Betting on New Theories for New Medications

What scientists have learned since the ASG report is that Alzheimer’s disease begins 15 to 20 years before symptoms and that may call for a different strategy than what the blue-ribbon panel laid out.

And with National Institutes of Health (NIH) research budgets for Alzheimer’s and related dementia quintupling from 2011 to 2019 (bar chart), Egge says scientists now have enough chips to bet on a whole host of theories increasing the odds of that miracle medication. NIH research funding for Alzheimer's and related dementia research for 2019: $2.3 billion.

The ASG report was released with this warning: “Alzheimer’s disease poses a grave and growing challenge to our Nation. We must act now.” And new statistics from the National Center for Health Statistics only confirm that alarm today: The rate of dementia deaths in the U.S. has more than doubled in the past decade.

alzheimer's research funding chart

What Worries And Encourages Alzheimer's Experts

So, 10 years later, here’s what some of those who’ve been engaged in the Alzheimer’s battle, including ASG panel members, told me are the things that worry them most and where they believe there’s a glimmer of hope:

Former Nebraska Democratic Senator Bob Kerrey, co-chair of the Alzheimers Study Group and now Executive Chairman of the Minerva Institute:

Prevalence of Alzheimer's
Credit: Alzheimer’s Study Group

“The disease doesn’t get the respect it deserves. There’s one piece I couldn’t get into the report that I believed would be a good thing to do — add a dollar a month to Medicare Part B premiums and dedicate it all to Alzheimer’s research.  That would have meant hundreds of millions of dollars. It was seen as a tax increase, so we couldn’t get it done.

The challenge is, given the tsunami of retirees — ten thousand every day turning sixty five — once that cohort reaches eighty, the number of cases and costs could go up sharply.

But I’m hopeful in the enthusiasm I see among researchers at places like Rockefeller University who are trying to find an answer as to what is causing this disease.”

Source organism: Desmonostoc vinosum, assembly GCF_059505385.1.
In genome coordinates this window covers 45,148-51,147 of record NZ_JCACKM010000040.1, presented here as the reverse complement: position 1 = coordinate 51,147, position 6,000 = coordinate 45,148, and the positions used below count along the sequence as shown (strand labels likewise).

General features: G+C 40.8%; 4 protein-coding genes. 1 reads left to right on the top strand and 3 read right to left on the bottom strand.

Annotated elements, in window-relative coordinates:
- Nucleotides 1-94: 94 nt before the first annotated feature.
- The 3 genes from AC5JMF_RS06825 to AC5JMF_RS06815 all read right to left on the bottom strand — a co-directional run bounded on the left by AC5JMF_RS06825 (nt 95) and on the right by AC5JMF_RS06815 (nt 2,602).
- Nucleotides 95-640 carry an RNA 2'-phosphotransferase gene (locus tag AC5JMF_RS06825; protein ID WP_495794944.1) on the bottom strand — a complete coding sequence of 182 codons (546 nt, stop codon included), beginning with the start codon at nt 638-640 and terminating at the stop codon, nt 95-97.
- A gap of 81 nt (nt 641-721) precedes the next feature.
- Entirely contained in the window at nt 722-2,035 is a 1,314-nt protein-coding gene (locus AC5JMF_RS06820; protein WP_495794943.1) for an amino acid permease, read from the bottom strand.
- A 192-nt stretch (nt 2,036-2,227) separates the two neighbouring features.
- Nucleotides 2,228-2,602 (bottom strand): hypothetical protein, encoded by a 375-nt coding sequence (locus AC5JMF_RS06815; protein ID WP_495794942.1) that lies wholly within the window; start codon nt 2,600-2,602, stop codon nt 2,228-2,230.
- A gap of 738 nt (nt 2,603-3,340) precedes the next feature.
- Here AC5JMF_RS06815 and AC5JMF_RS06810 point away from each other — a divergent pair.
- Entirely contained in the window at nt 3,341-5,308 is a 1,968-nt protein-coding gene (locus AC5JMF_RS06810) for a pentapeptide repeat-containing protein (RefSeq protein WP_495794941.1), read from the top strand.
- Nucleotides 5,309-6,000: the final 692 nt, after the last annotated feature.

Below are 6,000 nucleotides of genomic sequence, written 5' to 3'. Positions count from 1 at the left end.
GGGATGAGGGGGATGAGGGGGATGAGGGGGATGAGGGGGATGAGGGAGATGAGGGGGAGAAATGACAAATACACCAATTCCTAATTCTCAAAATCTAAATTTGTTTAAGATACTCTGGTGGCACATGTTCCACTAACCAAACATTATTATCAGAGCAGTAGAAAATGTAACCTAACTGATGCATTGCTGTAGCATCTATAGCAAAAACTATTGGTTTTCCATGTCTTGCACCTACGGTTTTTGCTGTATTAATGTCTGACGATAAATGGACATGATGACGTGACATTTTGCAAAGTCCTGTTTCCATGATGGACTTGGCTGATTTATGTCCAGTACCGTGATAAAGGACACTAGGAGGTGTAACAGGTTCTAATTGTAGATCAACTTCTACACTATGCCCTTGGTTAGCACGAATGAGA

Dr. David Satcher, a member of the Alzheimer’s Study Group, former Surgeon General under Presidents Clinton and Bush and now founding director of Satcher Health Leadership Institute at Morehouse School of Medicine. His mother-in-law died of Alzheimers and his wife is in hospice after being diagnosed with Alzheimer’s 18 years ago:

“I’m worried that not enough people know we have three hundred thousand kids come to the emergency room each year, diagnosed with concussions.  We have to realize there’s a relationship between concussions and dementia, not just in professional football but in children. I don’t think we’re giving enough attention to brain health, that includes dementia and Alzheimer’s.

I’m hopeful that attitudes are changing.  When NFL players are put out of the game for intentional targeting, this is serious business.  But health care providers need to test their patients for memory loss.”

Sen. Susan Collins, who represents the state with the oldest median population and therefore a high incidence of Alzheimers disease. Collins, a former Next Avenue Influencer in Aging, lost her father to this disease a year ago:

“If we don’t get a breakthrough, I believe the trajectory of this disease is frightening. What it will do to the Medicare and Medicaid programs is equally devastating. Even if one is not moved for humanitarian reasons, Congress should be very concerned about the financial implications.

“What gives me the most hope is the change in public attitudes. Ten years ago, people were still fairly reluctant to talk about Alzheimer’s disease, as though there was shame. It reminds me that people wouldn’t say ‘cancer’ when I was growing up. They called it the “C-word.’ [Public discussions of Alzheimer’s is] an enormous breakthrough, because when people start talking about the disease it helps us advocate for more money that I believe is essential for a breakthrough.”

Dr. Maria Carrillo, chief science officer for the Alzheimers Association and former assistant professor at Rush University Medical Center:

“From a scientific perspective, my biggest worry is that across the country, underrepresented populations are not being studied. There are just not enough people of color going to tertiary memory clinics. They stay at their primary care physician... Not only are they not seeing a specialist, but they’re not being referred to clinical studies so we can better understand what’s happening in the disease.

“However, there is a bright side and a huge opportunity. For black and Latino people who have more cardiovascular risk factors, even with an Alzheimer’s diagnosis, you can start tackling lifestyle [habits] with high blood pressure, cholesterol and healthy eating, so you may be able to delay or even prevent much of that dementia. That’s exciting and gives me great hope.”

(To learn more about Alzheimer's and get resources that could help you or your family, call the Alzheimer's Assocation's 24/7 hotline: 800-272-3900.)

Richard Harris is a freelance writer, consultant to the nonprofit iCivics, former producer of NPR's "All Things Considered" and former senior producer of "ABC News Nightline with Ted Koppel." Follow him on Twitter @redsox54.  Read More
Next Avenue LogoMeeting the needs and unleashing the potential of older Americans through media
©2024 Next AvenuePrivacy PolicyTerms of Use
A nonprofit journalism website produced by:
TPT Logo